With its latest initiatives, BMW has singled out all the speed-seeking nuts out there. You there, the one who wants a coupe with 600 horsepower? Here’s an M8 Competition Gran Coupe. For those parents who never want to miss a meet-the-teacher night or peewee hockey game, there’s the 500-horsepower X4 M. Think it’s time for a limousine-class SUV with enough power to outrun the paparazzi? Check out the Alpina XB7.
We set out on the track and autocross course at Canadian Tire Motorsport Park with BMW’s latest toys to see if they all meet the needs of its power-hungry clients.
Perhaps the most mundane vehicle we tested was the new M440i xDrive, which is all new for 2021. Mechanically, the new 4-Series shares a lot with the 3-Series, except with two doors instead of four. Despite being taller than the outgoing model, the new M440i features a lower centre of gravity, which helps it feel agile and responsive on the course. Somehow the car can hit 100 km/h in about four seconds, despite having a relatively limiting 382 horsepower and 369 lb-ft of torque. Thankfully the 48-volt electrical system includes a small electric motor that helps fill in the gaps in power delivery from the twin-turbo six-cylinder engine. This is how the coupe feels so responsive and exciting.
Visually, the new 4-Series stands out since the redesigned grille is so jarring to look at. From every other angle, however, the coupe looks like the 8-Series, which is a compliment.
X4 M Competition
Another awkward-looking vehicle from BMW, the X4 is an SUV that decided at the last minute that it longer wanted to be an SUV. The rear hatch is clumsily amputated, letting BMW call this vehicle a coupe even though it still has four doors. Fortunately, it has the spirit of a two-door speed machine, thanks to a twin-turbo six-cylinder that makes 503 horsepower, which is an increase of 30 ponies over the non-competition model. The effect this has is mind-boggling. Once you witness a 4,500-pound SUV sprint to highway speeds in four seconds (or less in the right conditions), you’ll spend the rest of the day picking your jaw off the ground.
That speed should be paired with a sharp-handling ride, which is why my love for the X4 M starts to wane. It takes a lot of engineering to defy physics. It’s not easy to make the X4 M dance around the track like twinkle toes. Get ham-fisted and aggressive with the inputs, and the big Beamer gets unsettled with too much weight transfer front to back and side to side. The rear can get light, threatening to swing out and ruin your line around a course. You need to be measured and careful to take it on-track, and only then will you be able to experience the full potential of the X4 M Competition.
M8 Competition Gran Coupe
While the other two vehicles have some curious styling, the 8-Series is an undeniable stunner, even in four-door Gran Coupe format, and especially so in M8 guise. This model features 617 horsepower and can sprint from 0–100 km/h in 3.2 seconds. Those numbers mean a lot, but the real story is how raw that twin-turbo V8 feels. As I head down the straight during our damp track day, I find myself easing off the throttle sooner than expected, wishing I had the right track to stretch the legs and reach the full potential of this burly Beamer.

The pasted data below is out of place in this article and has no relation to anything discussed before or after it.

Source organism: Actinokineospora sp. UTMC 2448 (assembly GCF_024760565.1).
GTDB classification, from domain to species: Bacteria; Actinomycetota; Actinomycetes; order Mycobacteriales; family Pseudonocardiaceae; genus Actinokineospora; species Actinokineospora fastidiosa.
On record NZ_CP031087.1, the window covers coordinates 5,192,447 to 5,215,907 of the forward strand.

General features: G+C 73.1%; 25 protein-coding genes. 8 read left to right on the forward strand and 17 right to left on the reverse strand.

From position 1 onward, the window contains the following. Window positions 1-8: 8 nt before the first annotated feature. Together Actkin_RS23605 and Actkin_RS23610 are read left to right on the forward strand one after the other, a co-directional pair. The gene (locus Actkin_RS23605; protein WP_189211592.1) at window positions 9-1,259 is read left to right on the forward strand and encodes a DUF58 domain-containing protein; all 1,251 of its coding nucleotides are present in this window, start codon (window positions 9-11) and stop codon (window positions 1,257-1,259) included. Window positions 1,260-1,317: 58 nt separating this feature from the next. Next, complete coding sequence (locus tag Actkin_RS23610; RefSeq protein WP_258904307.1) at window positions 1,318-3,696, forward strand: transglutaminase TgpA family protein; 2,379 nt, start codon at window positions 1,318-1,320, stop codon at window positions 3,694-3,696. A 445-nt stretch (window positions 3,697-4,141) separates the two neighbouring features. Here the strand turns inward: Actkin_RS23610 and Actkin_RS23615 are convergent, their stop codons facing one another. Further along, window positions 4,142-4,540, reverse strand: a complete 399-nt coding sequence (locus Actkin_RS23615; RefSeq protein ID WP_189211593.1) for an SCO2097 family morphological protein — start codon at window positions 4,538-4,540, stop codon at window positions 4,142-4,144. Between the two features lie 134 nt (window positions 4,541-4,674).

Fortunately, this big grand tourer can swing its way around a few corners. Once you get familiar with the handling and power plant, the M8 even allows you to adjust the all-wheel-drive system to send more power (or all of it, for the truly brave) to the rear wheels, letting you hang the tail out with confidence.
With that in mind, I also enjoy the M8 off the track. It provides a stylish yet ultra-executive feel on the street. It has enough performance to turn a mundane commute into something more exhilarating.
Finally, BMW brought along a rare animal for us to play with: the Alpina XB7. When the mundane X7 won’t do, opt for an Alpina. BMW assembles the XB7 in South Carolina alongside other BMW SUVs, but it uses a specially sourced engine and suspension bits built in the Alpina factory in Germany.
A team of Alpina specialists put it all together, making a high-performance SUV with a wild personality that BMW’s M division doesn’t endorse. This is also the case with the 7-Series, as seen with the Alpina B7 and the lacking BMW M7.
Alpina models feature the most luxurious materials and the sort of seating that would put a private jet to shame. There’s beautiful open-pore wood trim, and the dashboard is covered in Lavalina leather, Alpina being the only automaker in the business offering such surfaces. You can’t enjoy all of these niceties from the driver’s seat; this feels like the sort of car you want to be driven around in.
But the XB7 is also imbued with performance manners that will surprise you. Put it on the track, and you’ll feel as if you’re piloting a presidential convoy while under attack. You’ll have the urge to shout “hold on back there!” as you tackle the first chicane, trying to put a gap between yourself and your imaginary chasers. Of course, the big three-row luxury sedan loses a bit of momentum in the corners, but the 612-horsepower twin-turbo V8 makes up for it and then some. It’s a luxury yacht that may not be made specifically for the track, but it more than keeps up and feels plenty special.